Bikes of the Bunch: Zullo ’91 and Shimano’s Dura-Ace 25th Anniversary groupset
In this edition of Bikes of the Bunch, Stefan from Vive le Vélo! shares another bike from his collection. This time, it’s a classic steel bike made by Zullo with a unique (and quite stunning) edition of Shimano’s Dura-Ace groupset.
Shimano released the first Dura-Ace groupset in 1973 with the lofty goal of challenging the supremacy of European component manufacturers, especially Campagnolo. At that stage, Shimano had been operating for over 50 years, but it had never taken serious aim at road racers.
That first groupset comprised a five-speed transmission, friction shifters for the down tube or bar ends, and the company’s Crane rear derailleur. All of the parts were finished in silver and chrome, as was the fashion at the time, but as the Flandria team put the groupset to use during the 1973 season, it was clear that it fell short when compared to Campagnolo’s best efforts.
Nevertheless, Flandria celebrated a few wins with Shimano in 1973, including a silver medal at the World Championships (thanks to Freddy Maertens), before the team dumped Dura-Ace at the end of the season. The exposure proved invaluable for the Japanese manufacturer, and while it would be some time before Dura-Ace would find favour in the peloton, the experience taught Shimano a lot about the needs of professional cyclists.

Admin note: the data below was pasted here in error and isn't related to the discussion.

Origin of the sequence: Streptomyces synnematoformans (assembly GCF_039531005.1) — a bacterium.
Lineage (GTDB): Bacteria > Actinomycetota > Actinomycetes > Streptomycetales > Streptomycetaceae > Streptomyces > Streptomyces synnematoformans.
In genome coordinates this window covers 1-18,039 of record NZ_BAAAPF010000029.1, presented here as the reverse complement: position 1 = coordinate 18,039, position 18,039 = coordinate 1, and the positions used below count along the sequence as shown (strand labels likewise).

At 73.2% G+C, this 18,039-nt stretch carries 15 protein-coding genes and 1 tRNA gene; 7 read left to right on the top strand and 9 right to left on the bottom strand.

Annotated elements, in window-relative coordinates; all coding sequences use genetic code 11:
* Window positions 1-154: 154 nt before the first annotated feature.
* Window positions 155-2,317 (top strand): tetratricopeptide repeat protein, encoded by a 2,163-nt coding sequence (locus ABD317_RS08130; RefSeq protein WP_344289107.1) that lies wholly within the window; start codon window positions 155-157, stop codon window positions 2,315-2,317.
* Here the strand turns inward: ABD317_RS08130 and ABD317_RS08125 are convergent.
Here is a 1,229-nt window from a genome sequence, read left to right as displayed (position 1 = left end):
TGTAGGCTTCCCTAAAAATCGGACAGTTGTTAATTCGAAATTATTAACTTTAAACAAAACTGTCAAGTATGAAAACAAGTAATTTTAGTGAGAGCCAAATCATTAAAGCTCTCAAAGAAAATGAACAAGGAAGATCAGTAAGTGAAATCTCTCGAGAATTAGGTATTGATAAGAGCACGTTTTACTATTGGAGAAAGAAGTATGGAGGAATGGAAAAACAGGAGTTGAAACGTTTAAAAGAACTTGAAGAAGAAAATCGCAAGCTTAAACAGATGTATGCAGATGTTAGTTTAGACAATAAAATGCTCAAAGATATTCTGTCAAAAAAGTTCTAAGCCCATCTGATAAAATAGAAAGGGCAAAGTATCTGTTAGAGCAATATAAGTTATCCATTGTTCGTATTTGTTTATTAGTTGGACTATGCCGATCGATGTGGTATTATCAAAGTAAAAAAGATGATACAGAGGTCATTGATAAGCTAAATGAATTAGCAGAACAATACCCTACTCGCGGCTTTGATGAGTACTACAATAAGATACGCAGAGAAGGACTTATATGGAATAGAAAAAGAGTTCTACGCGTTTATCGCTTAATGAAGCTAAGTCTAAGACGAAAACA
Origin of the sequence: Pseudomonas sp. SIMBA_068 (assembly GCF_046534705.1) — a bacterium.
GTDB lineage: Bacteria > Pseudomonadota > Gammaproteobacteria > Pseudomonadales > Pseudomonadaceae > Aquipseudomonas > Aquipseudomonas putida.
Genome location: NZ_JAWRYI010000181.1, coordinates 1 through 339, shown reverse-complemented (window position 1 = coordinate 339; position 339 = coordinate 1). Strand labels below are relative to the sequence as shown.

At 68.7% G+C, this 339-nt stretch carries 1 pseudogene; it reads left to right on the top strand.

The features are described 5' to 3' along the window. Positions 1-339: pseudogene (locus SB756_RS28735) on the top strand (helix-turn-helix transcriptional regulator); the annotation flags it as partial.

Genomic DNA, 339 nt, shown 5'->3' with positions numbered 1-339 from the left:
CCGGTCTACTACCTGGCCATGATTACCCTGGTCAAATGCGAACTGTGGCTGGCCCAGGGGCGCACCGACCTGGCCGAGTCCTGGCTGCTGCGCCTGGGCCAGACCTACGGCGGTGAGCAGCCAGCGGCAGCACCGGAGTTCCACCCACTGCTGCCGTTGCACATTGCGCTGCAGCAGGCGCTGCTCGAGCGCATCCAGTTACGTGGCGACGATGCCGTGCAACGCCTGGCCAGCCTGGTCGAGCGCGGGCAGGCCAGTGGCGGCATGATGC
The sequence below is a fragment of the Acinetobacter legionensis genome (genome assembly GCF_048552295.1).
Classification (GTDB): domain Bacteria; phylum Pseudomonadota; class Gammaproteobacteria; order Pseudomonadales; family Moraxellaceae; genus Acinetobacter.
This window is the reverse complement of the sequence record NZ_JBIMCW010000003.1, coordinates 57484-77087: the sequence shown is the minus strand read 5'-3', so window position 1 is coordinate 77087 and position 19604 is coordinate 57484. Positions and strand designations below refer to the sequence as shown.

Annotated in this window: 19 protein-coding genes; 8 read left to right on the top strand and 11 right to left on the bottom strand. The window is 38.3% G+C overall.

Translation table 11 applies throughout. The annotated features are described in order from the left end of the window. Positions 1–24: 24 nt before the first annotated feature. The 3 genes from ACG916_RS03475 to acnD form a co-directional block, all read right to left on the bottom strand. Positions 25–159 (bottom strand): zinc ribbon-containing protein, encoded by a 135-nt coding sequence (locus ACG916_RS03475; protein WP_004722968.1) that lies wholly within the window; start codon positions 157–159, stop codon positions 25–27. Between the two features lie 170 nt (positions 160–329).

Some of that new understanding shaped the design of the second and third generation groupsets, but it wasn’t until the release of Dura-Ace 7400 in 1984 that Shimano started to capitalise on its ingenuity and meticulous manufacturing. The new groupset featured SIS (indexed) gear shifters, then evolved from six speeds to seven before Shimano added another sprocket to the transmission along with its game-changing STI levers in 1990.
After that, Dura-Ace 7400 continued essentially unchanged for another five years until 7700 was introduced for 1996. By that stage, Shimano’s position in the road market, and regard for the brand had grown considerably, however, the company wasn’t ready to rest on its laurels. 7700 ushered in a nine-speed transmission, hollow crank arms, and a new axle interface dubbed Octalink.